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72 records – page 1 of 8.

[3 votes for care: "Swedish nursing effective in breaking down hierarchy that will be even better"].

https://arctichealth.org/en/permalink/ahliterature232644
Source
Vardfacket. 1988 Aug 11;12(13-14):11-3
Publication Type
Article
Date
Aug-11-1988

The belittled wife: social, legal and psychotherapeutic considerations.

https://arctichealth.org/en/permalink/ahliterature244152
Source
Can J Psychiatry. 1981 Oct;26(6):402-5
Publication Type
Article
Date
Oct-1981
Author
J H Gold
E. Gold
Source
Can J Psychiatry. 1981 Oct;26(6):402-5
Date
Oct-1981
Language
English
Publication Type
Article
Keywords
Canada
Female
Humans
Male
Marriage
Psychotherapy
Social Dominance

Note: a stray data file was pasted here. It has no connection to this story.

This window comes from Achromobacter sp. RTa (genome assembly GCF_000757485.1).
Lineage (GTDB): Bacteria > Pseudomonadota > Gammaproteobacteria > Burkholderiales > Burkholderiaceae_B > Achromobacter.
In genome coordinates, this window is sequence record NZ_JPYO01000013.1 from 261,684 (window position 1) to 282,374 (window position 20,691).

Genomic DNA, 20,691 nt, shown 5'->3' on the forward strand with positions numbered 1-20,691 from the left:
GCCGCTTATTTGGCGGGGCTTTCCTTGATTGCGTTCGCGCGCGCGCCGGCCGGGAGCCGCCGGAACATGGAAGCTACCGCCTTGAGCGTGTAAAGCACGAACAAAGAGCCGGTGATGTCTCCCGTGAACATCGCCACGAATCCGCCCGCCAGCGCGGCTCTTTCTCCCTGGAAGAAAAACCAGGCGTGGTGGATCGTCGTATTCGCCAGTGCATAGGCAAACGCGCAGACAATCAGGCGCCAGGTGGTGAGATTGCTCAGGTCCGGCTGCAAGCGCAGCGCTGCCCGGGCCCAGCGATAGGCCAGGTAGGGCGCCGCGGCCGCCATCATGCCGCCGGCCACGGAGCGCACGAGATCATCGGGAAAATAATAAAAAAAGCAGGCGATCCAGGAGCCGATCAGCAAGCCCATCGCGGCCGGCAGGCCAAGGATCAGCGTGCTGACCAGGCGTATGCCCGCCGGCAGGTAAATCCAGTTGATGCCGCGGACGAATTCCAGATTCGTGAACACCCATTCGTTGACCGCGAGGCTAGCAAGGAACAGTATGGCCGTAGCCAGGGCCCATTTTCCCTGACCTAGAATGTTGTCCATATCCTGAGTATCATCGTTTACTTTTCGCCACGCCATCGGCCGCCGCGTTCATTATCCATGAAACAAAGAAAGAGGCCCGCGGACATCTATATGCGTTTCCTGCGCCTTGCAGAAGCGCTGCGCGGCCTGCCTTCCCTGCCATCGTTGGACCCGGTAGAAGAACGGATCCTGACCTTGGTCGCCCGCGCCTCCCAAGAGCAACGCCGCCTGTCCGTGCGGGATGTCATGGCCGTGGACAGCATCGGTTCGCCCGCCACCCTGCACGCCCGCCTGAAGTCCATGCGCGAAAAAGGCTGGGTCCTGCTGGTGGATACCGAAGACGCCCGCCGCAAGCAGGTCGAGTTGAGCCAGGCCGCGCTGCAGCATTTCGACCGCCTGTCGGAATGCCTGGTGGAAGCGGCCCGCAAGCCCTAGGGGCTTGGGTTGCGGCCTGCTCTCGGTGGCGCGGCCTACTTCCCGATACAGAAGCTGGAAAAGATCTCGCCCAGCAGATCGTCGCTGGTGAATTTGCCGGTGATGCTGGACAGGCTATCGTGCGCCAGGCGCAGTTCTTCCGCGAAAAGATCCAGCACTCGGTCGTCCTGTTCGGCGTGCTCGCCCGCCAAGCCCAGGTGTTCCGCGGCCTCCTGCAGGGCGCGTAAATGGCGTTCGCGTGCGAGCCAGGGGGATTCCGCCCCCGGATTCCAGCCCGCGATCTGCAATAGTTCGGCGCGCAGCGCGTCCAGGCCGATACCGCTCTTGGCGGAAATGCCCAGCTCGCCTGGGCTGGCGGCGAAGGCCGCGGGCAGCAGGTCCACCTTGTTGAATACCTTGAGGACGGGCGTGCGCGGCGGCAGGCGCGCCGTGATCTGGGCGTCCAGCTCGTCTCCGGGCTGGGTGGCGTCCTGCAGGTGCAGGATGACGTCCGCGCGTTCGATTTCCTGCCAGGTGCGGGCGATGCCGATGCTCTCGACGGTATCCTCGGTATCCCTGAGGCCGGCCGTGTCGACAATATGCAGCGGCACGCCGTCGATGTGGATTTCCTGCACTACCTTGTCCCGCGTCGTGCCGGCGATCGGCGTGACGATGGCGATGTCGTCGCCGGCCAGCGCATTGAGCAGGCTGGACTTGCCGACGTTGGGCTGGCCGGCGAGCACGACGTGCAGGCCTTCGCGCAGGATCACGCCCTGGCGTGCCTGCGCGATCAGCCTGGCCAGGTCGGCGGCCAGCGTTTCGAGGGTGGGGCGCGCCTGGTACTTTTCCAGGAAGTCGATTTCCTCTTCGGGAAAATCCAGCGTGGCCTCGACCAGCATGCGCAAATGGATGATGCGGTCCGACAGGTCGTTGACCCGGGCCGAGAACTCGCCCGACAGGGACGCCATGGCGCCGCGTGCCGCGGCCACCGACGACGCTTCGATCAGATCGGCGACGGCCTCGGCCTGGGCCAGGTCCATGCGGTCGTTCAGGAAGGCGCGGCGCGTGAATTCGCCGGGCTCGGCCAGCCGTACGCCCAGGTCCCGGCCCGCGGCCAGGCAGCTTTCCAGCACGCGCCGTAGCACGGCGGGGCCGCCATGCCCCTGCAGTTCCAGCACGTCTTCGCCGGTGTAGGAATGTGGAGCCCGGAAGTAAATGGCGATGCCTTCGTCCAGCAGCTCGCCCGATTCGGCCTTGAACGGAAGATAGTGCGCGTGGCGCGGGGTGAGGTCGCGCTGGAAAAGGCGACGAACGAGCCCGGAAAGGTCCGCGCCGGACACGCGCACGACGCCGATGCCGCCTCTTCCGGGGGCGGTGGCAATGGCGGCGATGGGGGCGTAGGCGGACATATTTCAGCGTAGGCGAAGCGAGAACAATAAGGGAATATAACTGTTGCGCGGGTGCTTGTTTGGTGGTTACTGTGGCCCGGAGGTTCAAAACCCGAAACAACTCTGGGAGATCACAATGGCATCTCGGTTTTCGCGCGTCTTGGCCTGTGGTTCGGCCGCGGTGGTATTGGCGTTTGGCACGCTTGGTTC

Spouse Abuse - legislation & jurisprudence
Abstract
Forty years ago Horney and Thompson each wrote about the inferior role of women in marriage based on sociocultural situations. The present day message of equality has had variable effects with the result that many women complain of the belittling opinions and actions of their male partners when they attempt to become self-assertive. Equality in marriage in Canada is more established in law than socially today. Dual career marriages often illustrate this dichotomy as the husband's career takes precedence over that of the wife. The therapist plays an important role in the resolution of the ambivalent feelings of both partners.
PubMed ID
7296455 View in PubMed